The CBC ran a story today titled ‘Vancouver Police seek easier access to condos‘ about a new Vancouver Police initiative called Project Access. The project is aimed at addressing the increasingly large problem of the Police being unable to access secured condos and apartment buildings.
The VPD suggestion calls for construction companies and strata councils to install a lockbox, which would be accessible by the VPD Sergeant on duty. Inside the tube would be a full access key fob or card.
The fact that the Police cannot quickly access a building in an emergency is clearly a huge problem… and is only going to get worse. However, I would strongly recommend AGAINST any building using any type of lockbox. The Fire Department has used lockboxes for years, and theft from these boxes has always been a major concern. Irrespective of construction, and even if the box itself is monitored as a part of the alarm system, an external lockbox presents an unnecessary risk to condo owners.
If the lockbox gets broken into, a thief can gain full access to the building.
As I pointed out in a post a while back called The Police can’t help if they can’t get in, as well as featured in a recent Vancouver Sun article, we provide a service that effectively solves this problem without creating any unnecessary security risks (such as those created by using a lockbox).
For buildings throughout Vancouver as well as in Seattle, Calgary, Toronto and many other cities in between, we provide remote access control system management. Essentially, the way this service works is that rather than an access control system’s database being held on a PC located at the client site (which in itself is a huge security risk) we move the database onto a secured server located in our 24/7 Operations Centre here in Kerrisdale.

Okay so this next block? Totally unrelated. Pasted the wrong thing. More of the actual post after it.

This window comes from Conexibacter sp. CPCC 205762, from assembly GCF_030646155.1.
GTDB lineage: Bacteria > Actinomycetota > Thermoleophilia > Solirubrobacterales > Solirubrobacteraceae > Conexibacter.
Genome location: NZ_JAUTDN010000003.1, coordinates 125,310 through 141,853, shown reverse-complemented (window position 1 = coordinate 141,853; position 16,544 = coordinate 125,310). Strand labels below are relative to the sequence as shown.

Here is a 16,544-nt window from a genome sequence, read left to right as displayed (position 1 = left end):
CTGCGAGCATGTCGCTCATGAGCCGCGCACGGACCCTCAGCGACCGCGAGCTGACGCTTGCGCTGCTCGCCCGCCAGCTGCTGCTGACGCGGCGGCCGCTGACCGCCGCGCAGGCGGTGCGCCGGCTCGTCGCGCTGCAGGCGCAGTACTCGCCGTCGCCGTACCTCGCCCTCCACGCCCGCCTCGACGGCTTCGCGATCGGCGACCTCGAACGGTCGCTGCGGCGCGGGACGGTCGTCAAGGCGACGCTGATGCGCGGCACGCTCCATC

Using either dial-up or broadband connections, we remotely manage the database, including adding, modifying or deleting users as well as make regular back-ups. In the event that the Police or any other emergency service provider might need access to a building that we manage, our number is on every door as well as accessible by pressing the ‘security’ button on the intercom. In a matter of seconds, we can talk to the Police on site, verify their identity, view them live on camera as well as remotely unlock the front door and control the elevator for them.
The fewer key fobs/cards in circulation, the better. Even more important, each and every keyfob must be assigned to a single person to maximize accountability. Remote access control system management maximizes the effectiveness of any building’s system and ensures that the fewest possible ‘holes’ in security exist.